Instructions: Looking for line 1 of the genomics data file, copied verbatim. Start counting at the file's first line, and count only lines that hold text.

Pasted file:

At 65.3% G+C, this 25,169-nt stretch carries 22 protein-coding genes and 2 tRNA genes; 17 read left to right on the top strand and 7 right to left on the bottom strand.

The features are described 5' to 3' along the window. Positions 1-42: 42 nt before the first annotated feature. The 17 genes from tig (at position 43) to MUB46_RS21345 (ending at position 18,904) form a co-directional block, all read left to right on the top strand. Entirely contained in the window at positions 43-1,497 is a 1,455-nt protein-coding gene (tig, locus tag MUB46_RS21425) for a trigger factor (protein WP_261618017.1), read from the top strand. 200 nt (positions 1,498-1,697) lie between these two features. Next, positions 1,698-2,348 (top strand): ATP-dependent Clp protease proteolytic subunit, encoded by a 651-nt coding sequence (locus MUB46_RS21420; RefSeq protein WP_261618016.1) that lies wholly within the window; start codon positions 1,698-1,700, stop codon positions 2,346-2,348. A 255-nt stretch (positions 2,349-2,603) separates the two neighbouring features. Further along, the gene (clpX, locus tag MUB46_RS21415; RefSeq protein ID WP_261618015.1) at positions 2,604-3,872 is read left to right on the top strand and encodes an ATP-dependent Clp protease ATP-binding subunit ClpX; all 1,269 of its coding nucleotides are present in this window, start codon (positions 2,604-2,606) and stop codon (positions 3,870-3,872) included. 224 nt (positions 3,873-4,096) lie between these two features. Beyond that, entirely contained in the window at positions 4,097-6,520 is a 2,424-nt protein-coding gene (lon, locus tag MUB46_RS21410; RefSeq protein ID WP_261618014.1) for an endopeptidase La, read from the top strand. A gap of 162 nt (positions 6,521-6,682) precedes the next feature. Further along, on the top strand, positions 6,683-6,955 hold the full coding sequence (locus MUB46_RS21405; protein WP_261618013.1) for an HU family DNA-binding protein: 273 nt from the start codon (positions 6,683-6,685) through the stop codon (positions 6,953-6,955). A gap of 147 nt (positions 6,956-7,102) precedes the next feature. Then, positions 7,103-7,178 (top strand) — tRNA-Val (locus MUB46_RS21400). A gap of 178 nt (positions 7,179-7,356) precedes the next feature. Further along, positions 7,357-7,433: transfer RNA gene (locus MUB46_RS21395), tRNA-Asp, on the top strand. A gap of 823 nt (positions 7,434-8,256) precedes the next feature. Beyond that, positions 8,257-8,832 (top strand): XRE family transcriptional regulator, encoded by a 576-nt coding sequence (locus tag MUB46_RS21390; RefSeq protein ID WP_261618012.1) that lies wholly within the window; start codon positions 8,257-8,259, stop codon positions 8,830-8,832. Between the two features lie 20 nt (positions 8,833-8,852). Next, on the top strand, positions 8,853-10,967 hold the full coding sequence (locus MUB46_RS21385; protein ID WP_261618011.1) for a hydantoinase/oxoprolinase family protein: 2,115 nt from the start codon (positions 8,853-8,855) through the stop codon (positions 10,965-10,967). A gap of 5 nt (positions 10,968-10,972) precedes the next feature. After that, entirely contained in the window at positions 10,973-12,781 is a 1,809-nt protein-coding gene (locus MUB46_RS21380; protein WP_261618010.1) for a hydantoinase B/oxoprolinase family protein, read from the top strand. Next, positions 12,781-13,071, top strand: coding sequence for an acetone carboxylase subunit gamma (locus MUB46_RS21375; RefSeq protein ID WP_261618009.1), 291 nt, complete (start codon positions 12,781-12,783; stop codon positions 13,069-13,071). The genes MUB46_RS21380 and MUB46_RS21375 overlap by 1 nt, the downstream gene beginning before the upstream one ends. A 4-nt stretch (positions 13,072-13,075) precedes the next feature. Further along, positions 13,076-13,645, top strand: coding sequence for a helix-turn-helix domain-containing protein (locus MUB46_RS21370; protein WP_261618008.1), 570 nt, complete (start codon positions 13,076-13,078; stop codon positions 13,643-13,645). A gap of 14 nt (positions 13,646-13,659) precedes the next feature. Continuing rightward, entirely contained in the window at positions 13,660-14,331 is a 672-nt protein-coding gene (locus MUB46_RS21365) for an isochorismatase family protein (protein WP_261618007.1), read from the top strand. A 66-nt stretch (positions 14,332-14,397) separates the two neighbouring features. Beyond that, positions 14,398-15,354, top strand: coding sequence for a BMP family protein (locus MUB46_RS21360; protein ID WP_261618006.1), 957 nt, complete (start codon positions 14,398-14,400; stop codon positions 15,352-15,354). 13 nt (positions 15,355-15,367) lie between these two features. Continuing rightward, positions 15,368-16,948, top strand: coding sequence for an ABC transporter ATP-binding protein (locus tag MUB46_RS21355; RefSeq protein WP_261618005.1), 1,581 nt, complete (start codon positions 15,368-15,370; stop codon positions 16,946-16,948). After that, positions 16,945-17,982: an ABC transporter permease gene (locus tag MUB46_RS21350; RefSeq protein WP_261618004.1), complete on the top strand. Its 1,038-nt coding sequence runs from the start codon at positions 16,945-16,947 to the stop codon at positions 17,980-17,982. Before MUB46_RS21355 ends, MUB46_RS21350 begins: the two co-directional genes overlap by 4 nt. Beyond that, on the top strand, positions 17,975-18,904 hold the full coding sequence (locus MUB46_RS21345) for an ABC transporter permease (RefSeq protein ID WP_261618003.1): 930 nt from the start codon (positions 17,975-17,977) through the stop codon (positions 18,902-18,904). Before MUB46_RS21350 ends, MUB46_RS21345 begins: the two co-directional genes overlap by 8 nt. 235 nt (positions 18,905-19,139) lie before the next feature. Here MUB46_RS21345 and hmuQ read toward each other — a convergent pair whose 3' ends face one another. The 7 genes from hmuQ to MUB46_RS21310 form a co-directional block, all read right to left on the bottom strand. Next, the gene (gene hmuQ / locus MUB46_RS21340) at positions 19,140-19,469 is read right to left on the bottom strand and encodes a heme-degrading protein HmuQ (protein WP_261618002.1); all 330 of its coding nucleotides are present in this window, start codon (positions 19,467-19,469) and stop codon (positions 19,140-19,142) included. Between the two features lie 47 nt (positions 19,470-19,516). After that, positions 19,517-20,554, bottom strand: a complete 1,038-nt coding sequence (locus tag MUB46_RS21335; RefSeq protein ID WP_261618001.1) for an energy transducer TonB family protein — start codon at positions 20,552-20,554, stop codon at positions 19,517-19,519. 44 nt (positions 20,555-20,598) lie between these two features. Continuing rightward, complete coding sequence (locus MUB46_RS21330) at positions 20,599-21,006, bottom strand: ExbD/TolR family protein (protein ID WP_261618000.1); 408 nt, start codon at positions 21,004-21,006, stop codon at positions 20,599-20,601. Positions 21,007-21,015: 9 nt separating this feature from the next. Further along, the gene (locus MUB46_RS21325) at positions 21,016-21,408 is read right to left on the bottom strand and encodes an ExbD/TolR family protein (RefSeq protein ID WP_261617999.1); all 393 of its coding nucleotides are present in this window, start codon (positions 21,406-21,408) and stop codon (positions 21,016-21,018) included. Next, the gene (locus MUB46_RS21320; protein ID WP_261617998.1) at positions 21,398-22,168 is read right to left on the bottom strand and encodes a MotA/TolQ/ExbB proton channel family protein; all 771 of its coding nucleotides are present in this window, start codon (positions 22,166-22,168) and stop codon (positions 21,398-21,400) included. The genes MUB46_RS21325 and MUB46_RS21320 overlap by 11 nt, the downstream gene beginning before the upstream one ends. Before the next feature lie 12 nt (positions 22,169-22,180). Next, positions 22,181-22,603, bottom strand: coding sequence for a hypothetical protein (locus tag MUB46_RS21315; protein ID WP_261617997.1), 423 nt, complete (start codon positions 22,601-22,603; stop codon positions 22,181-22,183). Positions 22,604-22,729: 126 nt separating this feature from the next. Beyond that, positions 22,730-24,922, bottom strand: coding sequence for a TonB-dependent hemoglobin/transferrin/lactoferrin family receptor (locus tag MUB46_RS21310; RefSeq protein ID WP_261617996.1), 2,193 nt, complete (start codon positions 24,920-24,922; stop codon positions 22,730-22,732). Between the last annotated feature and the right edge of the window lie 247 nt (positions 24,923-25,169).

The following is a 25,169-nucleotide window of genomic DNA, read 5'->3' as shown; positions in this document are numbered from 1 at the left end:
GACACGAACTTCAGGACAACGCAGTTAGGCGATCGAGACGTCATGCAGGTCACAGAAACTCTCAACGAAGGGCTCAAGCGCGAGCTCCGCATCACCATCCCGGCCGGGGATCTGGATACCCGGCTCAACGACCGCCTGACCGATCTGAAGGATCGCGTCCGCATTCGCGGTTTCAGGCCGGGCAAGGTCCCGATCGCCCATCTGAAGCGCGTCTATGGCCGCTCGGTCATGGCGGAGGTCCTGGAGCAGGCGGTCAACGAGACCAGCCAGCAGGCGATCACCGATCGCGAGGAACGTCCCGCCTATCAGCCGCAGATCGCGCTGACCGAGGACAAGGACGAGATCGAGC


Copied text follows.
At 65.3% G+C, this 25,169-nt stretch carries 22 protein-coding genes and 2 tRNA genes; 17 read left to right on the top strand and 7 right to left on the bottom strand.